To the editor,
Many thanks for the thoughtful insights into our work by Prof. Zhang and coworkers. We strongly agree with the reader that red blood cell distribution width (RDW) can be influenced by varieties of medical conditions including but not limited to anemia, renal dysfunction, hepatic dysfunction, thyroid disease, transfusion, acute or chronic inflammation, neurohumoral activation, malnutrition (i.e., iron, vitamin B12 and folic acid), ethnicity, bone marrow depression, and use of some medications (1-4). From the perspective of controlling for confounders, incorporation of a large number of covariates into a regression model will make the independent association more reliable. As a result, some investigators suggest incorporate as much covariate as possible when the study is aiming to explore the association between a variable of interest and clinical outcome. However, the benefit of including too many covariates should be balanced with the problem of overfitting (5,6). Overfitting occurs when too many variables are included in the model and the model appears to fit well to the current data. Because some of variables retained in the model are actually noise variables, the model cannot be validated in future dataset. In essence, overfitting is caused by multiple testing in which some noise variables are entered into the model simply by chance.
Another reason that we did not incorporate so many confounding factors had something to do with technical issues. The study was a retrospective study and involved strenuous work on data extraction from electronic medical record (EMR) system. The EMR was not designed for research purpose but instead it was used for clinical practice. Some information may not be very reliable in such circumstance. For instance, the use of medications in past history may not be complete that some drugs may be omitted because it was thought to be unrelated to current disease. Furthermore, the information related to previous drug use was recorded as text, which imposed great challenge on data mining.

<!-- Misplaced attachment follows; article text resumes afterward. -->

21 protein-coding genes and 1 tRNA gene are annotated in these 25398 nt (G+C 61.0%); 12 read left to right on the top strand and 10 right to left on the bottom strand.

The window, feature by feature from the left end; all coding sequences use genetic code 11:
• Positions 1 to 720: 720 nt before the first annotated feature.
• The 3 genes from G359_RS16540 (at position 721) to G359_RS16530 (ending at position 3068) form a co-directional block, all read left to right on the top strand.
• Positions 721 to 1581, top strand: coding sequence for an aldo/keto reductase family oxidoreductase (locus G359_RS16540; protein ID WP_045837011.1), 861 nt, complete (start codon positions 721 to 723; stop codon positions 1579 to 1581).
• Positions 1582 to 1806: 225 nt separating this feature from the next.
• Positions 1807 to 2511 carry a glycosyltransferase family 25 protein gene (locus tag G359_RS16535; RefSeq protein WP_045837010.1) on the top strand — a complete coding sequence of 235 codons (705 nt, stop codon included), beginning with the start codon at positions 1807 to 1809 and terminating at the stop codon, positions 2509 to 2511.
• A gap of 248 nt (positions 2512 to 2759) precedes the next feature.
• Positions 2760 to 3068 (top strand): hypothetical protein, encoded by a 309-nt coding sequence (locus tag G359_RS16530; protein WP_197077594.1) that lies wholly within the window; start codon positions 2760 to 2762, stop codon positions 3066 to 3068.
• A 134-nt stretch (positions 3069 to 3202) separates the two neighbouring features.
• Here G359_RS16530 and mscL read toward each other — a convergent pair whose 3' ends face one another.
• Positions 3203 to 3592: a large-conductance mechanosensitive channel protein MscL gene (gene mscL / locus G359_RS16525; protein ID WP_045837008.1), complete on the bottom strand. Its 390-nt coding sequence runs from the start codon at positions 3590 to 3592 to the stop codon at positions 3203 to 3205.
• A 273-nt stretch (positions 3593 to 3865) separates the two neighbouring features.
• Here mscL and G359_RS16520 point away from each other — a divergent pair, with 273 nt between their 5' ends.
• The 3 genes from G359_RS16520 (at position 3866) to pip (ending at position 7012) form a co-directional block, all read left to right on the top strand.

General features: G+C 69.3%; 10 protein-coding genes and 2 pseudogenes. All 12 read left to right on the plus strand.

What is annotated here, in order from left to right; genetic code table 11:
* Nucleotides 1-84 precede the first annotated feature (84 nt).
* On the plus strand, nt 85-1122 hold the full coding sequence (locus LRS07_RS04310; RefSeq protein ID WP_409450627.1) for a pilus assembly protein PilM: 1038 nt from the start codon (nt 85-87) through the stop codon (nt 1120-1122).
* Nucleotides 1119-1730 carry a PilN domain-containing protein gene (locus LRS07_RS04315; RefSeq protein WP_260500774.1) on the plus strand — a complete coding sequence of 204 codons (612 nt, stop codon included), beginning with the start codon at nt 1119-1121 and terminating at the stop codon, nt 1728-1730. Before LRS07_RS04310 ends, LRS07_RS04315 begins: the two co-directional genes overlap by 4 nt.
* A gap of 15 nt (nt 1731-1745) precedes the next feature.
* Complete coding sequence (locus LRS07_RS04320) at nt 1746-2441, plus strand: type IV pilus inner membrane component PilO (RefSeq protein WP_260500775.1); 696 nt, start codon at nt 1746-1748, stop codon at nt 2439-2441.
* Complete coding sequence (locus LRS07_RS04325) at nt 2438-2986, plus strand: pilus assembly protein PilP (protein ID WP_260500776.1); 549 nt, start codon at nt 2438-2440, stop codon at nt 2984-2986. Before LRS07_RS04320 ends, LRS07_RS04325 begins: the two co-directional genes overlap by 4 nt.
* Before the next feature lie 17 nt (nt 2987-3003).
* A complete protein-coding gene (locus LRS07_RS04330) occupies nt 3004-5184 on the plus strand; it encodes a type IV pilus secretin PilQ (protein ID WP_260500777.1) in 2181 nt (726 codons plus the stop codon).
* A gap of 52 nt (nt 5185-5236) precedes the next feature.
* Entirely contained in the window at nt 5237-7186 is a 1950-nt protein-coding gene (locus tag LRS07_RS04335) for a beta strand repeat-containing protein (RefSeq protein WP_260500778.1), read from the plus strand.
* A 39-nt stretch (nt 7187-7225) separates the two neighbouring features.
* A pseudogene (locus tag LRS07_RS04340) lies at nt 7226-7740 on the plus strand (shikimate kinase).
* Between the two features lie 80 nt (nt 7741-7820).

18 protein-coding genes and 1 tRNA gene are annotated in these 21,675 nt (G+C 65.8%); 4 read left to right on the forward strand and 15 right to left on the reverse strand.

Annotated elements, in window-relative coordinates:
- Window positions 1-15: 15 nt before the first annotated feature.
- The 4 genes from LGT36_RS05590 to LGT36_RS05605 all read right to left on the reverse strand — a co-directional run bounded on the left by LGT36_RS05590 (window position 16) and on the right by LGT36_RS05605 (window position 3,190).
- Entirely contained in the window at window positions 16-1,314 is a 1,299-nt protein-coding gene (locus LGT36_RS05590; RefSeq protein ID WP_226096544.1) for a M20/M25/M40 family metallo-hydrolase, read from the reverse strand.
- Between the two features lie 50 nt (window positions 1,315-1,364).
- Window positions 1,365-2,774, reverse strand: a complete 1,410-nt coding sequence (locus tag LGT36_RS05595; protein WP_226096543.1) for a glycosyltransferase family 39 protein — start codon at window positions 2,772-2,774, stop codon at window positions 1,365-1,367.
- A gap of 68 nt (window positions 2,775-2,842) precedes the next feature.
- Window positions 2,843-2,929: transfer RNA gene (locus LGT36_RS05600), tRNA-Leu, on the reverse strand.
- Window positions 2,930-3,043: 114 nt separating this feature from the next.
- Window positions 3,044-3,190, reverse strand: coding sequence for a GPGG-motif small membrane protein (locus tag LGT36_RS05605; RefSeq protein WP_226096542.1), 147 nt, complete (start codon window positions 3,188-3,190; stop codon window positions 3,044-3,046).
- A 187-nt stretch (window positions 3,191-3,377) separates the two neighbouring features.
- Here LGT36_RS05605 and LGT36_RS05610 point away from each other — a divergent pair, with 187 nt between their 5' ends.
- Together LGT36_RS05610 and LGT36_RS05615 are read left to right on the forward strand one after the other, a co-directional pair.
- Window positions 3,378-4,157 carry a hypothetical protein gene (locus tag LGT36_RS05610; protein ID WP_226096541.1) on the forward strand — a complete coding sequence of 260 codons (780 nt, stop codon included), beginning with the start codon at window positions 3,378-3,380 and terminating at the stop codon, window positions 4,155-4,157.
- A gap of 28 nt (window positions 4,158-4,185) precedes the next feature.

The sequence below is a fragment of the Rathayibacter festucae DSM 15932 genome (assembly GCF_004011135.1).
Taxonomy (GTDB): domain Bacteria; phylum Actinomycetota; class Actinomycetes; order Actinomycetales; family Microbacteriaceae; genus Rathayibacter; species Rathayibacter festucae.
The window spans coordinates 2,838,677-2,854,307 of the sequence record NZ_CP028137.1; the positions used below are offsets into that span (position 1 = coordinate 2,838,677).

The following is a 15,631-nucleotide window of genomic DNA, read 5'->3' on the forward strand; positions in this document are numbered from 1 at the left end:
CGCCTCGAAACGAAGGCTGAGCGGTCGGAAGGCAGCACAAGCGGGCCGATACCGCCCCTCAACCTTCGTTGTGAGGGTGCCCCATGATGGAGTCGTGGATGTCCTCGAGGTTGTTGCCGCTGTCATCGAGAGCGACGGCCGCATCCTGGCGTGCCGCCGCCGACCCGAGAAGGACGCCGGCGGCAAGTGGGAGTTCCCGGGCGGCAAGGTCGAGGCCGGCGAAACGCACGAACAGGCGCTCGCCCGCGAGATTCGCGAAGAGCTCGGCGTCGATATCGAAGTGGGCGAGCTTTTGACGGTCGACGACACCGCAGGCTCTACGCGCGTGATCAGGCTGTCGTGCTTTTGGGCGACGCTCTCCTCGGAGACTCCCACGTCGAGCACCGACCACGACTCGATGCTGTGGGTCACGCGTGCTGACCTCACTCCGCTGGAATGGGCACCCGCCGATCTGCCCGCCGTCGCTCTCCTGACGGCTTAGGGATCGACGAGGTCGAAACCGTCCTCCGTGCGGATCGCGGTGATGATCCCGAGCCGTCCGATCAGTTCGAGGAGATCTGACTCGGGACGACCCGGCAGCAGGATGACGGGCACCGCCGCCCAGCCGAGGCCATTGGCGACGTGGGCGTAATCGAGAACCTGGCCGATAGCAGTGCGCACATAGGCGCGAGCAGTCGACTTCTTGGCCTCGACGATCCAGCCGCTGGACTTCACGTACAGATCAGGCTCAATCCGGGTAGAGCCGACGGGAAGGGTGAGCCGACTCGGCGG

Finally, we acknowledge that confounding factors have not been thoroughly explored in our study and it is one of the limitations (7). As I have pointed out previously, confounding is the Achilles’ heel in observational studies (8). The ultimate solution to the problem may be the randomization which, when performed in an infinitely large sample size, can balance both known and unknown confounders and make the association between the variable of interest and outcome reliable. With respect to the time interval between blood sampling and laboratory analysis, I feel sorry I cannot provide enough information for analysis (the time was not recorded in EMR). The time was actually determined by the availability of transport workers. When they are busy, the blood sample may be delayed for half an hour. However, the blood sample can be delivered to the department of laboratory within 10 minutes in most circumstances. Prof. Zhang has mentioned the impact of admission source (emergency department vs. floor ward) on the level of RDW. However, there is no empirical evidence to support this notion and I feel that it is trival. Additionally, many patients from emergency department are transferred from other hospitals, making them equivalent to those transferred from floor wards of our hospital.
Disclosure: The author declares no conflict of interest.
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